Sandra Sucher reading from Richard Rhodes’ The Making of the Atomic Bomb and discussing moral strength and leadership.
During the first phase of the pandemic I experimented with a type of online gathering, which I called Cocktails and Questions. After getting myself a cocktail, five people in my circle would gather, and we all had six minutes to reflect on a question I had sent them the day before; they would talk without interruption. The question I had sent was designed to provoke reflection, vulnerability, and insight. One of my favourite questions was this: What are you holding on to, and why? Woven into that question is the insight that once we’ve taken hold of something, we become committed to it, often to an extent that’s irrational, and one that no longer serves us. This applies to companies we love as well: it’s hard to let go of the brands we’re committed to.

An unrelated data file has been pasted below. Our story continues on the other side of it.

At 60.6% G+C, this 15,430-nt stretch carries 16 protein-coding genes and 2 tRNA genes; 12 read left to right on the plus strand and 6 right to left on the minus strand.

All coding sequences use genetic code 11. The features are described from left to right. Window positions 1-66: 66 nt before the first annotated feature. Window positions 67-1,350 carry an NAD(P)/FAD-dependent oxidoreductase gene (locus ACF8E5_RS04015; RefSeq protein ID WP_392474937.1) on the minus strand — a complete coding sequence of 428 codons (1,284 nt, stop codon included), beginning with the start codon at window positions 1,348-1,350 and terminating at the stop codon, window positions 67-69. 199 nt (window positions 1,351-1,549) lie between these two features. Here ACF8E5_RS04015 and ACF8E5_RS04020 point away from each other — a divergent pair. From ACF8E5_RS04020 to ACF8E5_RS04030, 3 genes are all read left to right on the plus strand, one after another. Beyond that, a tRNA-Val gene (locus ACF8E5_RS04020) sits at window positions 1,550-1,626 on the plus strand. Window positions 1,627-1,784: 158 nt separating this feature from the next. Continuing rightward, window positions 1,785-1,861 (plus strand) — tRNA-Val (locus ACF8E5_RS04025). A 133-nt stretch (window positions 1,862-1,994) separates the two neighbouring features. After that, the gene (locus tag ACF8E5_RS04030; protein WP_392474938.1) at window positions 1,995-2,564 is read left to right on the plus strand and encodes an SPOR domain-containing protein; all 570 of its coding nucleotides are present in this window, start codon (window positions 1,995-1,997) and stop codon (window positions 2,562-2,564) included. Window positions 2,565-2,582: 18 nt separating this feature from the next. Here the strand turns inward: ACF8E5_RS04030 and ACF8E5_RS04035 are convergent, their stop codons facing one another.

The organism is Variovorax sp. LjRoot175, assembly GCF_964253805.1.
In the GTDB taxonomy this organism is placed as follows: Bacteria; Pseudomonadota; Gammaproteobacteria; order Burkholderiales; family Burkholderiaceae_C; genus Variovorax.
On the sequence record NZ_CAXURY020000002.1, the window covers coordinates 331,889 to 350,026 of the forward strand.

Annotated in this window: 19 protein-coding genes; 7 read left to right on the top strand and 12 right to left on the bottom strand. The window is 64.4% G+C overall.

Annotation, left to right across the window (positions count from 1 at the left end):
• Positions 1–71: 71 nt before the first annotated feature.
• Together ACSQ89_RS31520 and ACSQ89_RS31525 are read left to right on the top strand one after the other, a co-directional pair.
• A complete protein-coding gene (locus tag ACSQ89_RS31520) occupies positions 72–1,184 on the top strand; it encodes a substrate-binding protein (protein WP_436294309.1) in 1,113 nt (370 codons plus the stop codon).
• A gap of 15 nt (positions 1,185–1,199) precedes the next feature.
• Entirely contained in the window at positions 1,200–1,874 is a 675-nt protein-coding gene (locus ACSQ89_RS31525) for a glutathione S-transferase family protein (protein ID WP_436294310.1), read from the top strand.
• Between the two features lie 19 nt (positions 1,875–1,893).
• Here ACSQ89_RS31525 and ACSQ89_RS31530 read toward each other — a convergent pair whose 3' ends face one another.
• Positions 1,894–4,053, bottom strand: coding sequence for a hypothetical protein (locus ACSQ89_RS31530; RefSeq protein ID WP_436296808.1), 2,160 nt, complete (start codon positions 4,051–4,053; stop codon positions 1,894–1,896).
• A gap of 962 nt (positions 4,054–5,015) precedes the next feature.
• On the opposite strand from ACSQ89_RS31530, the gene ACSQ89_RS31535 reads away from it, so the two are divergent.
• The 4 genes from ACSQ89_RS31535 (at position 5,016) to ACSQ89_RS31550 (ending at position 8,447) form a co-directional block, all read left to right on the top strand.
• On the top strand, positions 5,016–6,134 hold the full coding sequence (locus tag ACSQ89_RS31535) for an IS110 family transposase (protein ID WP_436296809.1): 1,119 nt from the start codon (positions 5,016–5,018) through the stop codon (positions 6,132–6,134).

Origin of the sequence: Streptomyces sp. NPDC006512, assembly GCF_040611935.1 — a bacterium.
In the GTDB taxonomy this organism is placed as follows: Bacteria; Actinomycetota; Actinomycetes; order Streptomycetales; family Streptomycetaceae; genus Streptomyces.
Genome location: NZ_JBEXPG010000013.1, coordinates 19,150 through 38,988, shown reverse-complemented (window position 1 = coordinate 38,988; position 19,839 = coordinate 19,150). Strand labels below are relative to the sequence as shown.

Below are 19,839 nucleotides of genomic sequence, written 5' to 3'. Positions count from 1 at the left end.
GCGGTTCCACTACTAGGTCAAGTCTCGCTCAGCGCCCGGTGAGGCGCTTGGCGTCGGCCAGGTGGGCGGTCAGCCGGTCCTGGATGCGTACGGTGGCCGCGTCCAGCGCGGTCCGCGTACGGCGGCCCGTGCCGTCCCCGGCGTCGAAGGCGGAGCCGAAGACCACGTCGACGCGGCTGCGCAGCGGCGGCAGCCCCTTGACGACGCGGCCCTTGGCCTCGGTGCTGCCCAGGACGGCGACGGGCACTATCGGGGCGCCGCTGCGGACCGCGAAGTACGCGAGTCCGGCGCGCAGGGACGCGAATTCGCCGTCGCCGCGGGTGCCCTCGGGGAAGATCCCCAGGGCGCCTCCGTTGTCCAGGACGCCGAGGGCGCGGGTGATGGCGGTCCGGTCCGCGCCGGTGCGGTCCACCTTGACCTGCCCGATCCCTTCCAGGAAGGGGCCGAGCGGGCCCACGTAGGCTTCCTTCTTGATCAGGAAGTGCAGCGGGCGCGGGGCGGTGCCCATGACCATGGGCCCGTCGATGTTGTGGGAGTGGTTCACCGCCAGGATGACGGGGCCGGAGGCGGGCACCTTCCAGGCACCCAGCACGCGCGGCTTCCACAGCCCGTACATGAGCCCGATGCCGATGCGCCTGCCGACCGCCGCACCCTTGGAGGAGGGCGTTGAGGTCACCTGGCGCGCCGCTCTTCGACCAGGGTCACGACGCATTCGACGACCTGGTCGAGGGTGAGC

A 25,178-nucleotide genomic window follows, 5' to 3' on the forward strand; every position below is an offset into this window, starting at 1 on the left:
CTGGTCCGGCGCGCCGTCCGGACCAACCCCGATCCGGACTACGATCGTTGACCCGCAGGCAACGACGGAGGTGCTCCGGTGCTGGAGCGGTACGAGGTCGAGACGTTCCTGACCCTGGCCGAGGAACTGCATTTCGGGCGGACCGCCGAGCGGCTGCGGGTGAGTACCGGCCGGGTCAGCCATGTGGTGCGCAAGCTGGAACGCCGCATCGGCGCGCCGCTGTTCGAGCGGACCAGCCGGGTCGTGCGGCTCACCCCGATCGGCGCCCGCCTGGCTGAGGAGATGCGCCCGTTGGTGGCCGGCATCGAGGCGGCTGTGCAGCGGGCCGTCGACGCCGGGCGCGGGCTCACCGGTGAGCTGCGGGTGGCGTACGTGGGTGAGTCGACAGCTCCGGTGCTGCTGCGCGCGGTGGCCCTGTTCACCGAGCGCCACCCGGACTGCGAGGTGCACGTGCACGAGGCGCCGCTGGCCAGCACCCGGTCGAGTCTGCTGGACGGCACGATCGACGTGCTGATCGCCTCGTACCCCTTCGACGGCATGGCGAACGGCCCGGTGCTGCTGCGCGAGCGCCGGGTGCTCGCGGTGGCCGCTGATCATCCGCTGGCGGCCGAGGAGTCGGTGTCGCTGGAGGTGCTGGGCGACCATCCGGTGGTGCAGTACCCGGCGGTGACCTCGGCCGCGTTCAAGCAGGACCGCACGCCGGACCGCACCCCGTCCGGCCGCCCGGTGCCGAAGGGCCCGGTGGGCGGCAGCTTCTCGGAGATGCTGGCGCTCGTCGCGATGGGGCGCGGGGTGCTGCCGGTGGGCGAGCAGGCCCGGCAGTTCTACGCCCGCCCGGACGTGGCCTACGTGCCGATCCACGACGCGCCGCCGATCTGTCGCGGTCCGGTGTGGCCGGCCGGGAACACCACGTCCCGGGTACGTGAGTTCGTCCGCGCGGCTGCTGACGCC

Sandra Sucher is the Professor of Management Practice at Harvard Business School, and author of a new book: The Power of Trust: How Companies Build It, Lose It, Regain It. Smart companies use the power of trust to keep their customers committed to them. How? Here’s a hint: moral reasoning.
Sandra reads two pages from ‘The Making of the Atomic Bomb’ by Richard Rhodes. [reading begins at 13:20]
Hear us discuss:
- What it takes to nurture moral courage. [21:09]
- Navigating different morality: “Assume good intent.” [26:18]
- Refining your understanding of moral leadership. [27:57]
- Being a moral leader in a flawed system: “It’s always possible to be a moral leader.” [34:44]
- Welcoming moral leadership in an organisation. [36:07]
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Richard Rhodes | The Making of the Atomic Bomb
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